Food storage is meant for when times are the worst, but sometimes a busy schedule can prevent you from getting to the store. If you have a collection of dry goods, canned goods, camp stoves and generators stored away on your shelf, you always have a backup meal.
But difficult circumstances doesn’t have to mean disastrous meals. Here are five food-storage friendly recipes to have on hand for when you can’t get to the store.
1. Chicken and bean soup
This 7-can, 1 carton recipe can be easily made with nonperishable ingredients. It can also be made vegetarian by omitting the chicken and substituting vegetable broth for chicken broth.
Heat and mix together
- 1 carton chicken broth
- 1 tsp. cumin
- 1 can cream of chicken soup
until well blended. Add:
- 2 cans black beans, drained and rinsed
- 1 can great northern beans, drained and rinsed
- 1 can corn, drained
- 1 can diced tomatoes, drained
- 1 can cooked chicken, drained
Simmer on stovetop or in crock pot until heated.
2. Whole Wheat Blender Pancakes
The following recipe from Provident-Living-Today.com is written specifically to be food-storage friendly.
- 1 cup milk (or 1/3 cup non-fat dry milk and 1 cup water)
- 1 cup uncooked whole wheat
- 2 eggs (or ¼ cup powdered egg and ½ cup water)
- 2 tablespoons oil
- 2 teaspoons baking powder
- 2 tablespoons honey
- ½ teaspoon salt
Put the milk and wheat in the blender. Blend on the highest speed for four or five minutes or until the batter is smooth. Turn the blender down to low and add in: eggs, oil, baking powder, honey, and salt. Cook on hot griddle. To make whole wheat waffles, add one more tablespoon of wheat and 2 more tablespoons of oil.
3. Chicken Fettuccine Alfredo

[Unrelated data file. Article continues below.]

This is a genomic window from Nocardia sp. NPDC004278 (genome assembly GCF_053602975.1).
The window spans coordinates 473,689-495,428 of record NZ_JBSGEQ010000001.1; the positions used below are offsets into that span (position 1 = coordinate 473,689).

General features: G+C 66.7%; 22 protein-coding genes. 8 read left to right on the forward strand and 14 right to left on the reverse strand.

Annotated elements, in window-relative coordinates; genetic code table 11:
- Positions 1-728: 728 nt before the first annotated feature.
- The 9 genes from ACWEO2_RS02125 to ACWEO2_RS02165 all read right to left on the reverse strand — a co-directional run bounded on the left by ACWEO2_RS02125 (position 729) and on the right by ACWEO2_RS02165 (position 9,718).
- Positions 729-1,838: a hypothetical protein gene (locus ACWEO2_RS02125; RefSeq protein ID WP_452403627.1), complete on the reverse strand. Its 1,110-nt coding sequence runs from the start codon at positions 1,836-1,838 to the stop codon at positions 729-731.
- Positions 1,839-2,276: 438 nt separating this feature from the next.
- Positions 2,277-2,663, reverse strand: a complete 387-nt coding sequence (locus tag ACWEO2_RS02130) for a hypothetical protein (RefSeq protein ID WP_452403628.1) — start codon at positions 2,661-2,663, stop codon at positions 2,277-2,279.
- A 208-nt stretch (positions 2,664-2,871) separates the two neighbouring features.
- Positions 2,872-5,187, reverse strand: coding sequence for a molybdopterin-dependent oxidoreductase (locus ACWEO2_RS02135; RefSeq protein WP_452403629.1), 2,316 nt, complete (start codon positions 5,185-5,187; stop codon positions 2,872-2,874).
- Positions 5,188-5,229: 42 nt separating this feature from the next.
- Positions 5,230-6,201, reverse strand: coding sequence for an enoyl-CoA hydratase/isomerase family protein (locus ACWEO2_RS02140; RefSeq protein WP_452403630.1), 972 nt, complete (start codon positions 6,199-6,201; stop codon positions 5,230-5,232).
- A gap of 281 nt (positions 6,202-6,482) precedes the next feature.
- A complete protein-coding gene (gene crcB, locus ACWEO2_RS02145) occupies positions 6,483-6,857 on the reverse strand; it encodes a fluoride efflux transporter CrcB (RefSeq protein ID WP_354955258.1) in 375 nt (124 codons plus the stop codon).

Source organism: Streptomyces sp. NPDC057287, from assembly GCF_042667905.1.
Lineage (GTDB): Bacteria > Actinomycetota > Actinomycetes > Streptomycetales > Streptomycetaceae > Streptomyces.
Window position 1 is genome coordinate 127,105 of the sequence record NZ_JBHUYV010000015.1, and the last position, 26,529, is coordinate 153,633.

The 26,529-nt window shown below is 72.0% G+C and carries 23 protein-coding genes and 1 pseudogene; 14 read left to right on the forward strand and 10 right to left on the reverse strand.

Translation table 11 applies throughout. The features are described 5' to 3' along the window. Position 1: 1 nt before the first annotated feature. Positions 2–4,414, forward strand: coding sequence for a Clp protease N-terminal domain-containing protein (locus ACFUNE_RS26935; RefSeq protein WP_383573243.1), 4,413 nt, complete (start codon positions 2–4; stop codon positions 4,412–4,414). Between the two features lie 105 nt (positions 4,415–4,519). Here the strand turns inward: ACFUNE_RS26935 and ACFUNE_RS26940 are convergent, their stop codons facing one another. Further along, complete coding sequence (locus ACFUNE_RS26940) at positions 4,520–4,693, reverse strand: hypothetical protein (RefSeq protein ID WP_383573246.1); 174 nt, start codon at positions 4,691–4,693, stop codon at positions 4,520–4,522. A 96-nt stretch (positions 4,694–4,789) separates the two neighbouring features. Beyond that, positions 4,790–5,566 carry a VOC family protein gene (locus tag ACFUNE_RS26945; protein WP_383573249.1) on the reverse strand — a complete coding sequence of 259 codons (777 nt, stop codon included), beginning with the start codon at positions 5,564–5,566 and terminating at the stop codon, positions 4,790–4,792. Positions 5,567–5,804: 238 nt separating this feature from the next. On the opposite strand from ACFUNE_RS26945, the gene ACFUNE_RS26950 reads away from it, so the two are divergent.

A pantry well-stocked with at least a few convenience foods can be wonderful in a disaster. Keep a jar of Alfredo or marinara sauce on hand to serve over noodles, like fettuccine. For a heartier meal, add a can of cooked chicken to the sauce.
4. Cherry dump cake
Living off food storage doesn’t have to mean no dessert. This recipe from Duncan Hines uses only nonperishables—with the exception of one cube of butter. It might be best to make this while the fridge is still cold.
- 1 (20 oz.) can crushed pineapple with juice, undrained
- 1 can cherry pie filling
- 1 package yellow cake mix
- 1 cup chopped pecans or walnuts (optional)
- ½ cup (1 stick) butter or margarine
- Preheat oven to 350ºF. Grease a 13″x 9″ pan.
- Dump pineapple with juice into pan. Spread evenly. Dump in pie filling. Sprinkle cake mix evenly over cherry layer. Sprinkle pecans over cake mix. Dot with butter.
- Bake 50 minutes or until top is lightly browned. Serve warm or at room temperature.
5. Rice and beans
Keep a simple beans recipe on hand, like the one supplied below. Once your family has a beans recipe they enjoy, you can use it to make casseroles, burritos, nachos, or rice and beans.
Simple Beans (from “The Bean Cook Book” by Northarvest Bean Growers Association)
- 1 pound dry beans
- 1 tsp. salt
- Cider vinegar to taste
Sort and rinse dry beans. Cover beans with 3 times as much water as beans. Soak overnight. Drain beans, rinse and cover with fresh, cold water. Add salt; stir. Bring to a simmer and cook until tender. Serve hot with fresh chopped onion (if available) and cider vinegar sprinkled over the top. Serve with vegetables or in other recipes.